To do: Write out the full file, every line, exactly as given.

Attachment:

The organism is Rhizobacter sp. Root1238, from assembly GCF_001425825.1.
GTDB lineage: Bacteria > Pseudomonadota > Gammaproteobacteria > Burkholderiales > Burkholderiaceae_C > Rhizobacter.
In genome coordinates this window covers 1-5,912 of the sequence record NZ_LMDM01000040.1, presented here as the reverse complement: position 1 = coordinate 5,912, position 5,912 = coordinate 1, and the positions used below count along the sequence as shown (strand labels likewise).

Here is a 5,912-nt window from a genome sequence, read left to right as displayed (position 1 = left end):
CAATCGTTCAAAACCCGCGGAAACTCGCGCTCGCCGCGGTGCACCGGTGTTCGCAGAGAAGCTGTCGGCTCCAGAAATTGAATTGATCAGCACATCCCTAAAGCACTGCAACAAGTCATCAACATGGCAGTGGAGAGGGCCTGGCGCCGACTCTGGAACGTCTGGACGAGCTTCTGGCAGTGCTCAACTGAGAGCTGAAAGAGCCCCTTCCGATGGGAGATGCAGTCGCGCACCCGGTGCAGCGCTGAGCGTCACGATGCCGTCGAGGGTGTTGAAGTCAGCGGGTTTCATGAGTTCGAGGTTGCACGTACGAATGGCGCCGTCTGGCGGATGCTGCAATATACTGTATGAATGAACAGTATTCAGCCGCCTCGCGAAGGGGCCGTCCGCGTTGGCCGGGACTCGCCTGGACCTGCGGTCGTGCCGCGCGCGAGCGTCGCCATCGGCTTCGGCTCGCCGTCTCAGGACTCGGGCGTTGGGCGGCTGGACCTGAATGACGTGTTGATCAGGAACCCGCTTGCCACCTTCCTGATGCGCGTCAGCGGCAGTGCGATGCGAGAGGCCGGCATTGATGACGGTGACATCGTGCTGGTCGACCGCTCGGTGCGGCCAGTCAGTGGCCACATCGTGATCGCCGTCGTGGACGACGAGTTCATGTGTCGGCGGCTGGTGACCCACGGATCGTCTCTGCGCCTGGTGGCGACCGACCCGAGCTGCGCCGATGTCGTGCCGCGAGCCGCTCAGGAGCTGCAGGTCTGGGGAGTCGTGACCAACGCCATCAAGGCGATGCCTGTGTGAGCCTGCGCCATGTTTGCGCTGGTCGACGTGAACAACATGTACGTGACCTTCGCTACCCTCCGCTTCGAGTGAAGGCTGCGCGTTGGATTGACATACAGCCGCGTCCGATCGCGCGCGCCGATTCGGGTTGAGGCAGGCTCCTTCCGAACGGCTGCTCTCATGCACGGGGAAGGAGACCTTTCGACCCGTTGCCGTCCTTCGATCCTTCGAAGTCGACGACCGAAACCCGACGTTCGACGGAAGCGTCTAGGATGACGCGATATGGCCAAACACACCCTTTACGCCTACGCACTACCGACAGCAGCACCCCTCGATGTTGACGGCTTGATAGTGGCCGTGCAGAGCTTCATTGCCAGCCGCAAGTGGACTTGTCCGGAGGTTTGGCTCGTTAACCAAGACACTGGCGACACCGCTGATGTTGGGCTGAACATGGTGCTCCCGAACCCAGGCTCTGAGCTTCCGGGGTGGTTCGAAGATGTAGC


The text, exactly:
The organism is Rhizobacter sp. Root1238, from assembly GCF_001425825.1.
GTDB lineage: Bacteria > Pseudomonadota > Gammaproteobacteria > Burkholderiales > Burkholderiaceae_C > Rhizobacter.
In genome coordinates this window covers 1-5,912 of the sequence record NZ_LMDM01000040.1, presented here as the reverse complement: position 1 = coordinate 5,912, position 5,912 = coordinate 1, and the positions used below count along the sequence as shown (strand labels likewise).

Here is a 5,912-nt window from a genome sequence, read left to right as displayed (position 1 = left end):
CAATCGTTCAAAACCCGCGGAAACTCGCGCTCGCCGCGGTGCACCGGTGTTCGCAGAGAAGCTGTCGGCTCCAGAAATTGAATTGATCAGCACATCCCTAAAGCACTGCAACAAGTCATCAACATGGCAGTGGAGAGGGCCTGGCGCCGACTCTGGAACGTCTGGACGAGCTTCTGGCAGTGCTCAACTGAGAGCTGAAAGAGCCCCTTCCGATGGGAGATGCAGTCGCGCACCCGGTGCAGCGCTGAGCGTCACGATGCCGTCGAGGGTGTTGAAGTCAGCGGGTTTCATGAGTTCGAGGTTGCACGTACGAATGGCGCCGTCTGGCGGATGCTGCAATATACTGTATGAATGAACAGTATTCAGCCGCCTCGCGAAGGGGCCGTCCGCGTTGGCCGGGACTCGCCTGGACCTGCGGTCGTGCCGCGCGCGAGCGTCGCCATCGGCTTCGGCTCGCCGTCTCAGGACTCGGGCGTTGGGCGGCTGGACCTGAATGACGTGTTGATCAGGAACCCGCTTGCCACCTTCCTGATGCGCGTCAGCGGCAGTGCGATGCGAGAGGCCGGCATTGATGACGGTGACATCGTGCTGGTCGACCGCTCGGTGCGGCCAGTCAGTGGCCACATCGTGATCGCCGTCGTGGACGACGAGTTCATGTGTCGGCGGCTGGTGACCCACGGATCGTCTCTGCGCCTGGTGGCGACCGACCCGAGCTGCGCCGATGTCGTGCCGCGAGCCGCTCAGGAGCTGCAGGTCTGGGGAGTCGTGACCAACGCCATCAAGGCGATGCCTGTGTGAGCCTGCGCCATGTTTGCGCTGGTCGACGTGAACAACATGTACGTGACCTTCGCTACCCTCCGCTTCGAGTGAAGGCTGCGCGTTGGATTGACATACAGCCGCGTCCGATCGCGCGCGCCGATTCGGGTTGAGGCAGGCTCCTTCCGAACGGCTGCTCTCATGCACGGGGAAGGAGACCTTTCGACCCGTTGCCGTCCTTCGATCCTTCGAAGTCGACGACCGAAACCCGACGTTCGACGGAAGCGTCTAGGATGACGCGATATGGCCAAACACACCCTTTACGCCTACGCACTACCGACAGCAGCACCCCTCGATGTTGACGGCTTGATAGTGGCCGTGCAGAGCTTCATTGCCAGCCGCAAGTGGACTTGTCCGGAGGTTTGGCTCGTTAACCAAGACACTGGCGACACCGCTGATGTTGGGCTGAACATGGTGCTCCCGAACCCAGGCTCTGAGCTTCCGGGGTGGTTCGAAGATGTAGC